One of the more interesting subtexts to the battle between Disney and Sony Pictures over the work of the Digital Entertainment Content Ecosystem consortium (DECE) is the degree to which the studios have come to resemble each other. Sony Pictures has long been a captive of Sony Electronics. Decisions on what technologies or which formats to support are not made independently by Sony Pictures; they’re made by Sony Corp. in accordance with Sony Electronics’ technology or device strategy. That’s why Sony bought Columbia Pictures and CBS Records, after all: to be sure it had content to feed its devices.
In Disney’s rejection of DECE we see a similar dynamic at work with respect to its technology master, Apple. The parallel isn’t exact; Apple doesn’t literally own Disney. But Steve Jobs is Disney’s largest individual shareholder and sits on its board of directors. He obviously has a loud voice on what technologies and which formats Disney supports.
How do I know Apple is a factor in Disney’s DECE stance? I don’t have direct knowledge of it, of course. And I’m sure Disney executives would sputter and fume at the allegation. What makes it a reasonable conclusion, I think, is that there is no obvious or compelling reason for Disney not to support DECE, at least officially, if not enthusiastically.
I can see lots of reasons to be skeptical of DECE. It’s already taking too long to produce results and it’s likely to require so many compromises as to be only marginally useful at best. But I don’t see a big downside for a studio in keeping a hand in. It could, of course, turn out to be a waste of time, but the studios waste time on inter-industry groups all the time. Disney Home Entertainment president Bob Chapek has, himself, served as chairman of the Digital Entertainment Group, for instance, which is a complete waste of time, to say nothing of the $10,000 per company in dues. It’s possible the work of DECE could lead to something useful, which can’t be said of the work of DEG. I don’t see the downside to a studio from being involved, or the upside in trying to scuttle it.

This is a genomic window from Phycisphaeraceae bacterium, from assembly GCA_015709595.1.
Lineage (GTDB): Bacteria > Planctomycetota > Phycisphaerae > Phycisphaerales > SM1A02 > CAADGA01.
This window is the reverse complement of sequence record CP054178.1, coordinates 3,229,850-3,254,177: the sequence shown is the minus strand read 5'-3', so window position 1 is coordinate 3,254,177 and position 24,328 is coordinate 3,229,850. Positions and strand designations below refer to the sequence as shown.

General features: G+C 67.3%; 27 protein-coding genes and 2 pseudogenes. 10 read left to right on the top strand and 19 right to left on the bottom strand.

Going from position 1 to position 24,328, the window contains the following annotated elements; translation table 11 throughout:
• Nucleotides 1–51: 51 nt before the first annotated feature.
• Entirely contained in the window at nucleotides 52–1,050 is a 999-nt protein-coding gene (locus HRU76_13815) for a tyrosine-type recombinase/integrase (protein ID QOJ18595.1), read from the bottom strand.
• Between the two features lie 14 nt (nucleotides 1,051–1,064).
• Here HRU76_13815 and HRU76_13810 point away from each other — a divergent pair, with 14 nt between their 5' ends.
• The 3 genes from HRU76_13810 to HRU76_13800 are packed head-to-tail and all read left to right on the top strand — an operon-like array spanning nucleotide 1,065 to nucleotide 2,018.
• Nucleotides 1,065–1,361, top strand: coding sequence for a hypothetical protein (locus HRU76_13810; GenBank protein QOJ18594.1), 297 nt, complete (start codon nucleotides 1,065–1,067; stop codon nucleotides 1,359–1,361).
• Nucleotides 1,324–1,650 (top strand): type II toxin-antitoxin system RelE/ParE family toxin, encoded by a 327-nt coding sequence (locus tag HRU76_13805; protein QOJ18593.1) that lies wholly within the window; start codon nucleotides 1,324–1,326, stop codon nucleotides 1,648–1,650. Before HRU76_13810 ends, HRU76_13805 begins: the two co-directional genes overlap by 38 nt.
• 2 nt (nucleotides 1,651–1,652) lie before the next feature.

Apple’s opposition to DECE, on the other hand, makes perfect sense. Apple has never believed in device interoperability, unless they’re all Apple devices. And it has done very well by following that strategy, as its Q3 earnings report this week makes clear. But a large part of Apple’s success in the device business has also come at the expense of content owners, as the music companies can explain (Disney, of course, was the first studio to sign a deal with iTunes). DECE’s success would be Apple’s failure. But it’s hard to see how it would harm Disney, were it not for Steve Jobs’ interest.
As is happens, another major studio, NBC Universal, could soon come under the control of another technology company, Comcast. Comcast’s interest comes at a time of technological upheaval in the pay-TV business, and Comcast officials have made no secret of their desire to control the technological exploitation of NBC’s content assets, particularly its cable networks.
Should a Comcast/NBC deal come to pass, three of the six major studios will be controlled — if not literally owned — by technology companies with distinct agendas regarding the evolution of media business. Rather than playing kingmaker among technology providers as in the past, the studios are becoming the pawns.